Must-Have Items For Your First Professional Resume

We aren’t born knowing how to write a professional resume and, frankly, this essential skill typically isn’t taught in either high school or college. Unfortunately, this document is the first impression you make on a potential employer so it truly needs to be flawless. If you are heading into the job market and crafting your first resume, here are a few items that you absolutely should include.

1. Contact Information

Sure, this one seems obvious. You need to put your name, a phone number and an email address on your resume and everyone knows that. However, we’ve seen many resumes that include incorrect or inappropriate contact information on them. Be sure, first of all, to triple-check that you put the correct phone number and email address.

If you want your professional resume to look professional, take a quick look at your email address. It should be something like johnsmith@gmail or lynnrogers7@yahoo. If it looks like cutegirl101@hotmail or fratboy007@aol then you look more like a kooky college kid than a professional adult entering the workforce. Email addresses are free, so spend three minutes signing up for an email address just for business purposes and make it look like a professional email.

2. Educational Background

If you have been in the workforce for several years, you need only list your college information. However, if this is your first professional resume and you are fresh out of college or trade school, it is alright to list your high school graduation date. Employers can’t really inquire about your age, but this provides them with some information about your level of experience. Don’t worry too much about being young and inexperienced. If it’s an entry-level post, most of the candidates will have had limited professional work experience and hiring teams understand this fact.

To expound upon your qualifications, consider adding relevant coursework or perhaps a minor that relates to the field in which you are applying on your professional resume. For instance, maybe you are applying for a job that does a great deal of business in other countries. If you have a minor in Spanish, Mandarin or another language, this could be beneficial to list. Likewise if you are applying for a job in engineering and you have a degree in engineering with a minor in surveying, list that information.

3. Relevant Work Experience & Training

If you are young, you probably have limited work experience but have still held a few part-time jobs. This experience is valuable, so place it on your professional resume. Likewise, if you have volunteer experience perhaps with a youth group, at a homeless shelter or on a political campaign, this can be good information to add. Skip the under-the-table jobs such as lawn mowing or baby-sitting. It’s great that you did those jobs, but they don’t belong on a professional resume.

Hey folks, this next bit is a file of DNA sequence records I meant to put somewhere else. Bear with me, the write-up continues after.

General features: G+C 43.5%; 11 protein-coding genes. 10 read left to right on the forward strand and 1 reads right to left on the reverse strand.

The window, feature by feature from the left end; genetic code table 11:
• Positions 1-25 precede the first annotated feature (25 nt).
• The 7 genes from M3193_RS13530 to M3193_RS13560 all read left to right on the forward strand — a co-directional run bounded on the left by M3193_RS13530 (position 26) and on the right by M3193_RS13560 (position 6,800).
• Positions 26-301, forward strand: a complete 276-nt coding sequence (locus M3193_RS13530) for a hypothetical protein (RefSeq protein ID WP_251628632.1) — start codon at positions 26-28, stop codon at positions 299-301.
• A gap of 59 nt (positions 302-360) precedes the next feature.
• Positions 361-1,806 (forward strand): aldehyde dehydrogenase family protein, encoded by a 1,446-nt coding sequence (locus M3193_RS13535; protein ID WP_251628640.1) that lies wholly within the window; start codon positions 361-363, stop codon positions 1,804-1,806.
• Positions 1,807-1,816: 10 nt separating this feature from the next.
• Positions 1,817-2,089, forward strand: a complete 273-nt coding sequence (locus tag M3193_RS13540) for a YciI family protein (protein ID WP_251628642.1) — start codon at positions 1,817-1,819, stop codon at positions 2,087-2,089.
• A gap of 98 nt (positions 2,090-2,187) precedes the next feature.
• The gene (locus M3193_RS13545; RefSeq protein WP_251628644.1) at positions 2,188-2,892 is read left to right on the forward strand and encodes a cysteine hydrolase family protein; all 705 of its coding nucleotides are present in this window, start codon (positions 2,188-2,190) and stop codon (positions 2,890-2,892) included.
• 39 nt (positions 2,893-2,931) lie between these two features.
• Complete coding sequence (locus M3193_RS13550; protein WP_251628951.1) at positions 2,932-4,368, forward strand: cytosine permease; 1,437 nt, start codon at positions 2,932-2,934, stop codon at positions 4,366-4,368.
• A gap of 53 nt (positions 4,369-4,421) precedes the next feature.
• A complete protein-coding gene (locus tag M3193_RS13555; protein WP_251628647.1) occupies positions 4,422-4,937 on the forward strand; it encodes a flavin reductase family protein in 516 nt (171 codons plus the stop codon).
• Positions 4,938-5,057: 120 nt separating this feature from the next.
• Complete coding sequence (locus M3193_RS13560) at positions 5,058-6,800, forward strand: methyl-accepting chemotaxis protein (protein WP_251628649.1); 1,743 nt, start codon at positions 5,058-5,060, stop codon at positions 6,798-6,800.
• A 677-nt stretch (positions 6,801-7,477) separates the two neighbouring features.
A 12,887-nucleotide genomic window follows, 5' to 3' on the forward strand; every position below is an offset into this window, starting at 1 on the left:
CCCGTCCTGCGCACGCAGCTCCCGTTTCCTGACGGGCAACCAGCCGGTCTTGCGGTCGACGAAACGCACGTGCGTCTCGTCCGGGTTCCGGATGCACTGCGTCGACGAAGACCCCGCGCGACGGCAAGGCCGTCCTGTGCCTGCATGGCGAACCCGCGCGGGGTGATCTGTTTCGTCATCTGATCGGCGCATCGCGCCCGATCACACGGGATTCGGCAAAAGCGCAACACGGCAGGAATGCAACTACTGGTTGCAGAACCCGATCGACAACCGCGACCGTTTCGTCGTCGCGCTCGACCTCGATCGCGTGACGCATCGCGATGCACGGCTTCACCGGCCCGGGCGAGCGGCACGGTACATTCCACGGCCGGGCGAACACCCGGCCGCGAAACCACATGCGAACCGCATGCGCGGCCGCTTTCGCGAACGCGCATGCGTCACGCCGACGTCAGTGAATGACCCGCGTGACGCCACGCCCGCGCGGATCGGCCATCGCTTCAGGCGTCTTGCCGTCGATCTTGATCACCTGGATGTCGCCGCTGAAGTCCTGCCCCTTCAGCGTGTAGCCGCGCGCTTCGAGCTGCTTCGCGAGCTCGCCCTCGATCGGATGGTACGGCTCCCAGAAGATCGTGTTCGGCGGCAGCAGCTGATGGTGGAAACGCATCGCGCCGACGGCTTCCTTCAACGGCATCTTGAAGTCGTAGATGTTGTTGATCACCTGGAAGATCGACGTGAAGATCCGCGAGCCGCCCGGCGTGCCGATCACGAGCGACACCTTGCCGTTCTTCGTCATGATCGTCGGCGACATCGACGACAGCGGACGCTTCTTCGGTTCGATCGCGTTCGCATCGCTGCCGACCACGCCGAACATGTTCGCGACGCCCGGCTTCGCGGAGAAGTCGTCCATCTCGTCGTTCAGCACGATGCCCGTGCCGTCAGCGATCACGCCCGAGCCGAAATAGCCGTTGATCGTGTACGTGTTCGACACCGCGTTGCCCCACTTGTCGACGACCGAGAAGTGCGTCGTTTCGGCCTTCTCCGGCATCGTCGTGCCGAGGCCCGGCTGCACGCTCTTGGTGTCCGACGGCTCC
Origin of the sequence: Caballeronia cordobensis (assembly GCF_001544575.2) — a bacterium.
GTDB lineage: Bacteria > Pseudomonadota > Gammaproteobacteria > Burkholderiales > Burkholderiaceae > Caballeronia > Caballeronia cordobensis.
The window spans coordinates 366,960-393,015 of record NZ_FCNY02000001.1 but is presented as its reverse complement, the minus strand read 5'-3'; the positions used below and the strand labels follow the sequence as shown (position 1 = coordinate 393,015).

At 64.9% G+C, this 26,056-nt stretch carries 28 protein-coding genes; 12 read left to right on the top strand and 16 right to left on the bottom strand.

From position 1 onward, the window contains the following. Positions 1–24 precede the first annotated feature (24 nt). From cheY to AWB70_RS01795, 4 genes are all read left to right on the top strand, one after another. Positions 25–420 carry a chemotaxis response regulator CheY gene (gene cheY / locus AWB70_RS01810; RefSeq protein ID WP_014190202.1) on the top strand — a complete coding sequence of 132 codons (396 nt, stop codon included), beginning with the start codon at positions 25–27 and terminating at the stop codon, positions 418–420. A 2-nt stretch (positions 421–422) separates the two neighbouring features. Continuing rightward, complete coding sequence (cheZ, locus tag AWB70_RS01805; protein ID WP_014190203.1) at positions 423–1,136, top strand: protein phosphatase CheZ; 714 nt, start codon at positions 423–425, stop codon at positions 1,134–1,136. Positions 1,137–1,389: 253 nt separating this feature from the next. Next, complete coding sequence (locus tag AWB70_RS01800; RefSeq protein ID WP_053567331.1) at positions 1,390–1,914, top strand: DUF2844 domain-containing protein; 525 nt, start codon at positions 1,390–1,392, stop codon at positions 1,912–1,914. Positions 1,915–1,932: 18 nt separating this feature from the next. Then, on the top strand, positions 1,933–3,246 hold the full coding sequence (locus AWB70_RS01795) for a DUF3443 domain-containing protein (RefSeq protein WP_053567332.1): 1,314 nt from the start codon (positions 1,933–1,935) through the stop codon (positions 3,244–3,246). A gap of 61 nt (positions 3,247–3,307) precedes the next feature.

For those who are in college now and have a few more years until graduation, it is wise to start building up your resume. Take on a part-time job or volunteer for a cause near and dear to your heart. This will help you gain experience and some good references and perhaps future business contacts. If possible, inquire about internships that fit within the field of employment that interests you. Whether paid or unpaid, internships truly can be worth their weight in gold. They provide you with tangible work experience and provide you with a true glimpse at your future job.

When it comes to skills and training, be sure to list relevant computer programs and other training and certifications you might possess. For instance, if you are applying for a post as a graphic designer, list any relevant design and photo editing software in which you are proficient.

4. References

As a young person, you won’t have the type of references that can speak to your ability to accomplish tasks in your chosen field. You probably delivered pizzas, waited tables, manned a cash register or maybe stocked grocery shelves. However, your former employers can speak about your attitude regarding work, your professionalism, your punctuality and how you handled co-workers and customers. This is highly valuable information, so be sure to put references on your professional resume that will sing your praises. Just be sure that the contact information you provide for each reference is correct.

If you have a reference from a work experience that was unpleasant or from a boss unlikely to give you a shining review, don’t add that person as a reference. Hiring teams understand that you might have had a dud of a boss or been stuck in a difficult working environment, but you should be prepared to explain why you left that person off the list if asked. Simply give a brief unemotional description of the situation and, if possible, put a positive spin on it, describing what you gained from this difficult experience.

A professional resume contains a great deal of information but it should never run longer than a single page. This is especially true if you are seeking an entry-level job. You can expound upon your abilities and goals in your cover letter, but that also should be no longer than one page. Ensuring that you have the best information and have eliminated anything irrelevant can be difficult, which is why we recommend that you leave your resume writing to the professionals and select one of our top-rated resume writing services.

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